The oldest preserved Norwegian film

Under forvandlingens lov, eller Jo tykkere, jo bedre
(The rule of change, or The thicker, the better)
R: Halfdan Nobel Roede. B: Peter Lykke-Seest. D: Olaf Hanson, Ingeborg Hauge, Birger Widt, Signe Danning, Hans Hedemark, Bertha Ræstad. P: Internationalt Films-Kompani AS. No 1911
Print: Nasjonalbiblioteket / National Library of Norway
Engl. subtitles

Halfdan Nobel Roede‘s Under Forvandlingens Lov, eller, Jo Tykkere, jo Bedre is one of four feature films known to have been produced in Norway in 1911, and considered the oldest preserved Norwegian film extant.  An earlier work, Fiskerlivets Farer, eller, et Drama på Havet (‘The Perils of a Fisherman, or, A Drama at Sea’) was made in 1907, but no copies of it are known to still exist.  Under Forvandlingens Lov is a romantic comedy where Camillo and Fancisca discover that their spouses, Julia and Arthus, are having an affair.  They sedate the two and lock them into cages, until they get sick of each other.  Roede (1877-1963) was a friend of Edvard Munch, who sketched the director’s portrait around 1919-20.”
UND Libraries

446-Roede_by_Munch  Edvard Munch: Halfdan Nobel Roede (UNDL)

Peter Lykke-Seest (1868 – 1948) was a Norwegian poet, novelist, playwright, non-fiction writer, script writer and film director.  (…) He made his literary debut in 1896 with the poetry collection Hvide nætter, and published the novel Under Paddehatten in 1898. His most popular film was Historien om en gut from 1919. He published a book on the trial against Vidkun Quisling in 1945.
Wikipedia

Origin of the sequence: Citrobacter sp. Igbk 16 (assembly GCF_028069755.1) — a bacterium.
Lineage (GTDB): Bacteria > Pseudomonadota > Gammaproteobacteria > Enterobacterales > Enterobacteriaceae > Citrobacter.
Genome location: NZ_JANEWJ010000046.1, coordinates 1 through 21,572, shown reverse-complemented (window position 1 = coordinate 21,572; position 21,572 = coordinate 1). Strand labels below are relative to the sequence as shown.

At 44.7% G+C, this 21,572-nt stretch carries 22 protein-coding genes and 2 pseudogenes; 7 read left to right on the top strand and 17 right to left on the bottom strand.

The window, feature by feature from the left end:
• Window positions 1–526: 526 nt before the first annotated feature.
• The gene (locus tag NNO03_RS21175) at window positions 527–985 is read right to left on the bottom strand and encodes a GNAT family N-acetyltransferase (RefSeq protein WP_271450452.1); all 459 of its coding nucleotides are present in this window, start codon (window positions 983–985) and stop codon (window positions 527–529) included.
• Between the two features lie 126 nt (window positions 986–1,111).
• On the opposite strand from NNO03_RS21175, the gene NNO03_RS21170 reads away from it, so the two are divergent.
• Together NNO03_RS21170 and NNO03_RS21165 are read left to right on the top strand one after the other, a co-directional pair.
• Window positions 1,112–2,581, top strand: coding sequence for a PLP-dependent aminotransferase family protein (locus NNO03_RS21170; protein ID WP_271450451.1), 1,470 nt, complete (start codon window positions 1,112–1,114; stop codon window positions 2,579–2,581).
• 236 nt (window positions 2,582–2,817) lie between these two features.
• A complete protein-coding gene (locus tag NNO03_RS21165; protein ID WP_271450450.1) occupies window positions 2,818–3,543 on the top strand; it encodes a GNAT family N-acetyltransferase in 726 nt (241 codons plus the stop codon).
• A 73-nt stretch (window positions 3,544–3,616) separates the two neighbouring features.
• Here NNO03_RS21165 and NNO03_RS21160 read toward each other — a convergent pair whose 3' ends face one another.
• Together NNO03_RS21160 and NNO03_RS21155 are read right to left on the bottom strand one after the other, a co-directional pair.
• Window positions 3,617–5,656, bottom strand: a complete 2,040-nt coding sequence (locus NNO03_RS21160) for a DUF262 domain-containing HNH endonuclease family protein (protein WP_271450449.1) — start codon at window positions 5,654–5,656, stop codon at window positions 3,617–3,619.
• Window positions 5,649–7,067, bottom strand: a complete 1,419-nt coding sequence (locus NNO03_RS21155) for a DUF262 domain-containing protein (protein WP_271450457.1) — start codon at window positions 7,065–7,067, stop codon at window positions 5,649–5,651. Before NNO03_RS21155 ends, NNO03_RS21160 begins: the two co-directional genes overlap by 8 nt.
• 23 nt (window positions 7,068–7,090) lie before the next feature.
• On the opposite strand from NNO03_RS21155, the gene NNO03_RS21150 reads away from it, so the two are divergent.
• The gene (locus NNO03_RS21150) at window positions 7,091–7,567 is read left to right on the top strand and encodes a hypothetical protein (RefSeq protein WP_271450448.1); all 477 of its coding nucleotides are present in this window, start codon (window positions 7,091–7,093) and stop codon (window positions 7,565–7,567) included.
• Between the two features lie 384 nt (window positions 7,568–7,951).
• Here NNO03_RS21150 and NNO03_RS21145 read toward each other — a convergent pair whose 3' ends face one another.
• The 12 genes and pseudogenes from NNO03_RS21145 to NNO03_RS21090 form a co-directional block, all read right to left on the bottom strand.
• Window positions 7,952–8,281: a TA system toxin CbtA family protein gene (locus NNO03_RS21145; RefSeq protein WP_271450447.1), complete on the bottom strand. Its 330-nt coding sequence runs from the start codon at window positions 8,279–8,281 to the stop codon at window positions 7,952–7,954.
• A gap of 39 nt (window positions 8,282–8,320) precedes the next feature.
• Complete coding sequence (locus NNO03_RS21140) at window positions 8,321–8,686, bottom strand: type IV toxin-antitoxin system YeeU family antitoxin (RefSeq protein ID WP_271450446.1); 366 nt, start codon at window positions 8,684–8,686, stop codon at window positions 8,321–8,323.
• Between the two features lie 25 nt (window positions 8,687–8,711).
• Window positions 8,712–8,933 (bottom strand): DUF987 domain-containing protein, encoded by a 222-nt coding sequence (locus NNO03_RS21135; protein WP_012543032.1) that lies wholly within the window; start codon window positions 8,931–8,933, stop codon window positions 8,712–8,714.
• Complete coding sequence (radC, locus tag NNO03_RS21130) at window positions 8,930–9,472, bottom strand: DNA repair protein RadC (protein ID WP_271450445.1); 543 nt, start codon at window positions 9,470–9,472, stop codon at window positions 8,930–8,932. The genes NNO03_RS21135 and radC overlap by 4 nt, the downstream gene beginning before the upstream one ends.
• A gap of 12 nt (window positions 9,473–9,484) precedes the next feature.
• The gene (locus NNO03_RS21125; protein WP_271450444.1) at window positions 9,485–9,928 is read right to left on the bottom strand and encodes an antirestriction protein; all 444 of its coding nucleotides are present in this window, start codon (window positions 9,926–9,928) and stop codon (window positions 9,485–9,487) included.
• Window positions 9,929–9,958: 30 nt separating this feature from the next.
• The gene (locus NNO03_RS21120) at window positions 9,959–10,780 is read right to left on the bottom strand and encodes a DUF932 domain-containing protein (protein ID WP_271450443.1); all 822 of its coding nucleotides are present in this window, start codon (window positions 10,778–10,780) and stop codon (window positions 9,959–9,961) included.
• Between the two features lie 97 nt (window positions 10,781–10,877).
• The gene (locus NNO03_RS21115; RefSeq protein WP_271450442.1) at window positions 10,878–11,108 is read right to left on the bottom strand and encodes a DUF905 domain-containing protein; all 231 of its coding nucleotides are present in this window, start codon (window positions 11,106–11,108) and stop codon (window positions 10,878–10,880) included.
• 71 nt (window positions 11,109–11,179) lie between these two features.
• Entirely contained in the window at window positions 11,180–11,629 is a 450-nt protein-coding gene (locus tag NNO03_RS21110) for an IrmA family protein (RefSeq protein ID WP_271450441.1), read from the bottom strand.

More about Norwegian film history:
Listal

Pastrone’s Sherlock Holmes

Più forte che Sherlock Holmes
R: Giovanni Pastrone. K: Segundo de Chomón. Special effects: Segundo de Chomón. D: Emilio Vardannes, Domenico Gambino. P: Itala Film, Torino. It 1913
Print: Museo Nazionale del Cinema / EYE collection

“The most remarkable thing about this movie is its director, Giovanni Pastrone, who just a year later would produce the seminal epic feature film Cabiria. (…) The editing, in particular shows some sophistication, as do the camera angles. Although some scenes are shot strictly proscenium-style (the closing fight scene, for example), many are more creative. The cut to the over-the-shoulder shot to display the illustrations is much cleverer than simply cutting to a flat image of the paper (which is what Feuillade probably would have resorted to).”
Century Film Project

440-Pastrone

 

 

 

 

 

 

>>> the Pastrone films CabiriaIl fuoco

Totò and Fringuelli

Totò entusiasta della nuova moda
R: Emilio Vardannes. D: Emilio Vardannes. P: Itala Film. It 1911
Print: Museo Nazionale del Cinema / EYE collection
Dutch titles

La moda vuole l’ala larga
R: Ernesto Vaser. D: Ernesto Vaser. P: Itala Film. It 1912
Print: Museo Nazionale del Cinema / EYE collection
Dutch titles